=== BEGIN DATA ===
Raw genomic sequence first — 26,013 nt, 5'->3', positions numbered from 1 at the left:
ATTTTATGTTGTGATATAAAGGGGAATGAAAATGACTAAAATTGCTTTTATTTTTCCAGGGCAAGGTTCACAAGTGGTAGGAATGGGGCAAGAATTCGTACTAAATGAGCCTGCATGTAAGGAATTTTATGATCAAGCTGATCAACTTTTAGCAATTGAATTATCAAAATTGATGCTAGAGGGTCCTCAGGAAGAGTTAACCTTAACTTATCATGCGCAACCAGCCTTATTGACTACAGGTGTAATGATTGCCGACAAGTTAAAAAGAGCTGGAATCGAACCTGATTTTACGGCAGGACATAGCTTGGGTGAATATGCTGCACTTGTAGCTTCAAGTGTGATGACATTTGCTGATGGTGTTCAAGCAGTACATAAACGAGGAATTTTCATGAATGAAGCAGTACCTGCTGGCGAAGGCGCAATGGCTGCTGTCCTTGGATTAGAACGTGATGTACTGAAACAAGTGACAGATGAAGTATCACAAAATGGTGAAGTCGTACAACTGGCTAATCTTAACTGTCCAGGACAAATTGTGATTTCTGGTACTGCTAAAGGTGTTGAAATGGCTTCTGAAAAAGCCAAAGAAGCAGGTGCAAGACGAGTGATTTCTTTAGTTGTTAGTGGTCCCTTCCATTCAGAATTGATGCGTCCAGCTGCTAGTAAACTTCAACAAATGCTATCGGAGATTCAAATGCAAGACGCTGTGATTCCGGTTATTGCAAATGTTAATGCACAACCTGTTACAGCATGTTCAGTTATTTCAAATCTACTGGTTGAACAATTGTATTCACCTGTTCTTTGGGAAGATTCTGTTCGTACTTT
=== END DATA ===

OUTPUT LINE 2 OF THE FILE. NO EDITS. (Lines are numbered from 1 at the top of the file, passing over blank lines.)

ATTTTATGTTGTGATATAAAGGGGAATGAAAATGACTAAAATTGCTTTTATTTTTCCAGGGCAAGGTTCACAAGTGGTAGGAATGGGGCAAGAATTCGTACTAAATGAGCCTGCATGTAAGGAATTTTATGATCAAGCTGATCAACTTTTAGCAATTGAATTATCAAAATTGATGCTAGAGGGTCCTCAGGAAGAGTTAACCTTAACTTATCATGCGCAACCAGCCTTATTGACTACAGGTGTAATGATTGCCGACAAGTTAAAAAGAGCTGGAATCGAACCTGATTTTACGGCAGGACATAGCTTGGGTGAATATGCTGCACTTGTAGCTTCAAGTGTGATGACATTTGCTGATGGTGTTCAAGCAGTACATAAACGAGGAATTTTCATGAATGAAGCAGTACCTGCTGGCGAAGGCGCAATGGCTGCTGTCCTTGGATTAGAACGTGATGTACTGAAACAAGTGACAGATGAAGTATCACAAAATGGTGAAGTCGTACAACTGGCTAATCTTAACTGTCCAGGACAAATTGTGATTTCTGGTACTGCTAAAGGTGTTGAAATGGCTTCTGAAAAAGCCAAAGAAGCAGGTGCAAGACGAGTGATTTCTTTAGTTGTTAGTGGTCCCTTCCATTCAGAATTGATGCGTCCAGCTGCTAGTAAACTTCAACAAATGCTATCGGAGATTCAAATGCAAGACGCTGTGATTCCGGTTATTGCAAATGTTAATGCACAACCTGTTACAGCATGTTCAGTTATTTCAAATCTACTGGTTGAACAATTGTATTCACCTGTTCTTTGGGAAGATTCTGTTCGTACTTT